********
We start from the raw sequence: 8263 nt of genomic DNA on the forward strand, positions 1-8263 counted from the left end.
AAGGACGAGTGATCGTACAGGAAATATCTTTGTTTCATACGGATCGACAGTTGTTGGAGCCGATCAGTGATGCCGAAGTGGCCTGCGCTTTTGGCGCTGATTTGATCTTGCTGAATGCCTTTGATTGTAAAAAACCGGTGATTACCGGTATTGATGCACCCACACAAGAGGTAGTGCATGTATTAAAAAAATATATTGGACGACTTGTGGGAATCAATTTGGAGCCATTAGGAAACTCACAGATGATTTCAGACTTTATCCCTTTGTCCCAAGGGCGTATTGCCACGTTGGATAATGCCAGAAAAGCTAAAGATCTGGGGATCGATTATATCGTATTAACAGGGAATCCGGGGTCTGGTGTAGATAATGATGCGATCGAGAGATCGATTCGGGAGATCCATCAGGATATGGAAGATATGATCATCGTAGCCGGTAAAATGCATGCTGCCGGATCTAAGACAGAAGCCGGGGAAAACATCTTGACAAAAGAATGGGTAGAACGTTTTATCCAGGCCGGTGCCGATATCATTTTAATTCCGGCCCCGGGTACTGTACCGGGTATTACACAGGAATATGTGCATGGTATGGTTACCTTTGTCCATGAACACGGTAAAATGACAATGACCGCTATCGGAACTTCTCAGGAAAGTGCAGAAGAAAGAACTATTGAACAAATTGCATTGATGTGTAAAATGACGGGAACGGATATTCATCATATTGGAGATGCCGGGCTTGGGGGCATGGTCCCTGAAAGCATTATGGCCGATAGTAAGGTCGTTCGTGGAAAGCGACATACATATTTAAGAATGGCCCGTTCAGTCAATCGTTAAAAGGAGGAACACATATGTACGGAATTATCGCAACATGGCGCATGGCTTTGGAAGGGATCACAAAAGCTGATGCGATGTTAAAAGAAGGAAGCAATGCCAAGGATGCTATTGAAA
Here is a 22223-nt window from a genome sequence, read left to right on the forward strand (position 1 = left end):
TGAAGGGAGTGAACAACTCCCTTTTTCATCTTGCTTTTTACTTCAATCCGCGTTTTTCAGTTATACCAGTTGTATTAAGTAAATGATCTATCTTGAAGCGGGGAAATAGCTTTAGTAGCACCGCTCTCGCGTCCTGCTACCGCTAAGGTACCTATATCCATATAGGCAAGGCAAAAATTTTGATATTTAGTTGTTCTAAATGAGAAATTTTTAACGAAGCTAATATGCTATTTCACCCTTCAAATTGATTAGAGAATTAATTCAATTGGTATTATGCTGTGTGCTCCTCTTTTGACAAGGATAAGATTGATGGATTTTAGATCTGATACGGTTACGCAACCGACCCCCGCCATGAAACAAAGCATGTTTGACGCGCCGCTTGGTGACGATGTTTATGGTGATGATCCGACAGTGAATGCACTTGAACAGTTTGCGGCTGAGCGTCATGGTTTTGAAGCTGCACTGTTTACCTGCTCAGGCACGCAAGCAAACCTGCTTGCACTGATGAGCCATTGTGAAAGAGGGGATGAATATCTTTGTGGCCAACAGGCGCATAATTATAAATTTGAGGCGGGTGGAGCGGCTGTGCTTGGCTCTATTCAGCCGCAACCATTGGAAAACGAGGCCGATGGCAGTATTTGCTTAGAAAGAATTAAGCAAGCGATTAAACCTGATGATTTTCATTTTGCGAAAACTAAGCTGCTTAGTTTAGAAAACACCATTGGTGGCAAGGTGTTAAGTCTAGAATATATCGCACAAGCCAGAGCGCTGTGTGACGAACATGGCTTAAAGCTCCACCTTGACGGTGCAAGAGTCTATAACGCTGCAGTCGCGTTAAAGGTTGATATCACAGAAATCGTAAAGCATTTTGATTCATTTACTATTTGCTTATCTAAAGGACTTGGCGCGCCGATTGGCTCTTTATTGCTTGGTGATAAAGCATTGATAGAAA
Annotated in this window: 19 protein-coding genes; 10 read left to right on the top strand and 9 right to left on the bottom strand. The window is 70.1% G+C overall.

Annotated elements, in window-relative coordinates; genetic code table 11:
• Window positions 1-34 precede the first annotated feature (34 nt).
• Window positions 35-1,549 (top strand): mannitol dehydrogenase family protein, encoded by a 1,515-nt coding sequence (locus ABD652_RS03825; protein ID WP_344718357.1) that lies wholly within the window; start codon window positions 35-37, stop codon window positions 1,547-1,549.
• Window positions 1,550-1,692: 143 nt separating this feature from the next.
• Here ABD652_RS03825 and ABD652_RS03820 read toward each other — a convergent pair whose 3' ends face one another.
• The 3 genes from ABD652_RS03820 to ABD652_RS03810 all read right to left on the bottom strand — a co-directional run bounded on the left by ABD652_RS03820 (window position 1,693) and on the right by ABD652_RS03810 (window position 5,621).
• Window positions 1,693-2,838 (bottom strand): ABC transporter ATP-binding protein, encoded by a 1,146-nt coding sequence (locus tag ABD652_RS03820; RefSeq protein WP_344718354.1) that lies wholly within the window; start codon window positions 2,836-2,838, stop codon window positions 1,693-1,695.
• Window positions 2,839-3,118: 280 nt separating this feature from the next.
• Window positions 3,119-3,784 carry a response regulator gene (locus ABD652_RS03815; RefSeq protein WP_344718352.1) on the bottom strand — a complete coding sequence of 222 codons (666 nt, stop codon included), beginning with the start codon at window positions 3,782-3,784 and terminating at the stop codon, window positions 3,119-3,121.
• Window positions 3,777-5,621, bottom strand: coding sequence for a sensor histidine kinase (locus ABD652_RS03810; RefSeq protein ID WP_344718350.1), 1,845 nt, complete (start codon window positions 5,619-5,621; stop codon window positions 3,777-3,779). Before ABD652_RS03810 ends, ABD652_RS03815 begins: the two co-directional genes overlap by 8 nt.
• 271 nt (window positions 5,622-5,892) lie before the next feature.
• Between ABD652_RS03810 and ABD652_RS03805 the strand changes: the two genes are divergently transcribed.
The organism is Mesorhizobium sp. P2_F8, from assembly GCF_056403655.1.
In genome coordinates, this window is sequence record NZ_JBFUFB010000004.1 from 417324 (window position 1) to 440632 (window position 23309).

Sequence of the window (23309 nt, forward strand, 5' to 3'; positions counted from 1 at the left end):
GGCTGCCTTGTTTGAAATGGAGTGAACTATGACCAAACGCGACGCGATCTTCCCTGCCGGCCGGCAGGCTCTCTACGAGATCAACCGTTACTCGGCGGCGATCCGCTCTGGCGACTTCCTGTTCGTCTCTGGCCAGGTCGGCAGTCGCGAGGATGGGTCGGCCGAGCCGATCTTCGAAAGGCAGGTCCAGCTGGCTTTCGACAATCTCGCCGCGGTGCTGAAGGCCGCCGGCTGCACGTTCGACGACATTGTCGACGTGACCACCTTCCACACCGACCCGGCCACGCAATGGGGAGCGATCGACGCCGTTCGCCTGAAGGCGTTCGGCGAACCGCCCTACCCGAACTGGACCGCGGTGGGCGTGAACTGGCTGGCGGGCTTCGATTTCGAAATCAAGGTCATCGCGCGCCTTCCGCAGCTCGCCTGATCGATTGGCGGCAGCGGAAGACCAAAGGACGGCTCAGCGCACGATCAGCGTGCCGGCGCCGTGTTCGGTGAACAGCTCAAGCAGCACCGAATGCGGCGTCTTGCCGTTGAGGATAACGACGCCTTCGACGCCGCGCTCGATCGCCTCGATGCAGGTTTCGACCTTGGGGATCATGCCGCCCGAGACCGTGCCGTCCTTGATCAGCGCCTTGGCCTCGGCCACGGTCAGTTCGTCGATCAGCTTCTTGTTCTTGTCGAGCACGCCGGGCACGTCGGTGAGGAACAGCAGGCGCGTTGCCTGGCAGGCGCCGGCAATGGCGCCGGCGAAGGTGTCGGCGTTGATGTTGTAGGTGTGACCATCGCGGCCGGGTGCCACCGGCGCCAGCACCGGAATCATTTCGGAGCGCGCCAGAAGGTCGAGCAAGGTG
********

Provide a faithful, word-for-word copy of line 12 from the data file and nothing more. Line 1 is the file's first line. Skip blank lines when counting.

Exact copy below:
• Window positions 1,693-2,838 (bottom strand): ABC transporter ATP-binding protein, encoded by a 1,146-nt coding sequence (locus tag ABD652_RS03820; RefSeq protein WP_344718354.1) that lies wholly within the window; start codon window positions 2,836-2,838, stop codon window positions 1,693-1,695.